Choose File->Open Terminal (or right-click the terminal window and choose Open Terminal).
The new terminal inherits the working directory from its parent terminal.
Choose File->Close Window.
This action closes the terminal and terminates any subprocesses that you opened from the terminal. If you close the last terminal window, the Terminal application exits.
Choose File->Open Tab (or right-click the terminal window and choose Open Tab).
The new terminal inherits the working directory from the previously active terminal.
Choose View->Show Menubar (or right-click the terminal window and choose Show Menubar).
Right-click the terminal window and choose Show Menubar from the popup menu.
Choose View->Show Toolbars.
Be sure to show the toolbars first; then choose Edit->Toolbars....
Choose View->Show Window Borders.
Choose View->Fullscreen from the menubar (or right-click the terminal window and choose Fullscreen).
See the section called “Preferences” for information about the options that you choose in the Terminal Preferences dialog to change the appearance and behaviour of the terminal windows. For example, you can change the background color or the location of the scrollbar.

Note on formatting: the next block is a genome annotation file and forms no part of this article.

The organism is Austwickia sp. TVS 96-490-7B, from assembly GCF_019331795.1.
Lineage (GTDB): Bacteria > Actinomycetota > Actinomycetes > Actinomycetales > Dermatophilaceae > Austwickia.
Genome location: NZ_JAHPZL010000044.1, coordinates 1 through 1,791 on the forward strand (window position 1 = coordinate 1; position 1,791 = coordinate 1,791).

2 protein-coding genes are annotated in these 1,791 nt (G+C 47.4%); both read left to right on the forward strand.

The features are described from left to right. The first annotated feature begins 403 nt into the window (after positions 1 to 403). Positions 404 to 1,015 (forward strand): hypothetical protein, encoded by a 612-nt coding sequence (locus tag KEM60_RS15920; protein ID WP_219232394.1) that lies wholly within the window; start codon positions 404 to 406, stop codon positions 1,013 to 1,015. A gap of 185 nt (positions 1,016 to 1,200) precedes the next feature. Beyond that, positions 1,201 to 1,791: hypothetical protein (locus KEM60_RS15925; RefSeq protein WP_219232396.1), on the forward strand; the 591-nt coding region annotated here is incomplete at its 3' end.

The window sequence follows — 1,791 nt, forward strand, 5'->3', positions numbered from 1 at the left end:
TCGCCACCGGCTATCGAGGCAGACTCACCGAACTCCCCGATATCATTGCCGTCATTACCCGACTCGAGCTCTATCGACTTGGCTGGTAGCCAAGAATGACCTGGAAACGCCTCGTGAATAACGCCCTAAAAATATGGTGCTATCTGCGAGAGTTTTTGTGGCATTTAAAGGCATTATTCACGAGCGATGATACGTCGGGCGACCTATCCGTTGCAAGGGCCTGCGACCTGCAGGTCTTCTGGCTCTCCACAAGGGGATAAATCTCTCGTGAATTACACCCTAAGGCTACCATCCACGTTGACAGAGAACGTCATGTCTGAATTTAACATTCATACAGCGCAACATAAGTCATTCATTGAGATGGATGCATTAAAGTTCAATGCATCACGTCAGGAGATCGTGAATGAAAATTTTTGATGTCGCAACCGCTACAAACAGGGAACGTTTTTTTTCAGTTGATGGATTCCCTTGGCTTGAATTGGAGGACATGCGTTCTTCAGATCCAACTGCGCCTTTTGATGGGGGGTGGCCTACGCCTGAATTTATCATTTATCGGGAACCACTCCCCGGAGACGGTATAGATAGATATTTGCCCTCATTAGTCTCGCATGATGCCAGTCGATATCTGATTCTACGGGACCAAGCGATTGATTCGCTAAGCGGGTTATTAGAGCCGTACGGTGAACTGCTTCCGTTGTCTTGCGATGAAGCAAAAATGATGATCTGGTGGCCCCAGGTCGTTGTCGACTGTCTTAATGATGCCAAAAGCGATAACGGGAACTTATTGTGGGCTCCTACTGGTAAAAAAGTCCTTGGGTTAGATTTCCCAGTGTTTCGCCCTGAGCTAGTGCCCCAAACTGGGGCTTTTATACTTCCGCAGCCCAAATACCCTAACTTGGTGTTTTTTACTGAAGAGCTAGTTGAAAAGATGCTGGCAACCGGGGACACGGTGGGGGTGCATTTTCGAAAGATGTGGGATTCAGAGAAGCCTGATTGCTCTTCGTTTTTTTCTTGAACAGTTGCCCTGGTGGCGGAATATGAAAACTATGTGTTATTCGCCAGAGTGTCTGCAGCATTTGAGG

Perform one of the following actions:
Use the scrollbar, which is usually displayed on the right side of each terminal window.
Press the Shift-Page Up, Shift-Page Down, Shift-Up, Shift-Down, Shift-Home, or Shift-End keys.
Use the middle wheel button on your mouse if applicable
Terminal mimics the FreeBSD console when Scroll Lock is pressed. When scroll lock is active, ordinary input and output from the shell is suspended and you can scroll through the history with Shift-Page Up and Shift-Page Down or using the optional scrollbar. Press Ctrl-S to activate the scroll lock and Ctrl-Q to disable it afterwards.
The number of lines that you can scroll back in the terminal window is determined by the Scrollback setting in the General section of the Terminal Preferences dialog.
You can select text in any of the following ways:
To select a character at a time, click on the first character that you want to select and drag the mouse to the last character that you want to select.
To select a word at a time, double-click on the first word that you want to select and drag the mouse to the last word that you want to select.
To select a line at a time, triple-click on the first line that you want to select and drag the mouse to the last line that you want to select.
These actions select all text between the first and last items. For all text selections, Terminal copies the selected text into the clipboard when you release the mouse button. To explicitly copy the selected text, choose Edit->Copy.
If you previously copied text to the clipboard, you can paste the text into a terminal by performing one of the following actions:
To paste text that you copied by selection only, middle-click at the command prompt. If you do not have a middle mouse button, refer to the X Server documentation for information about how to emulate the middle mouse button.
To paste text that you explicitly copied, choose Edit->Paste.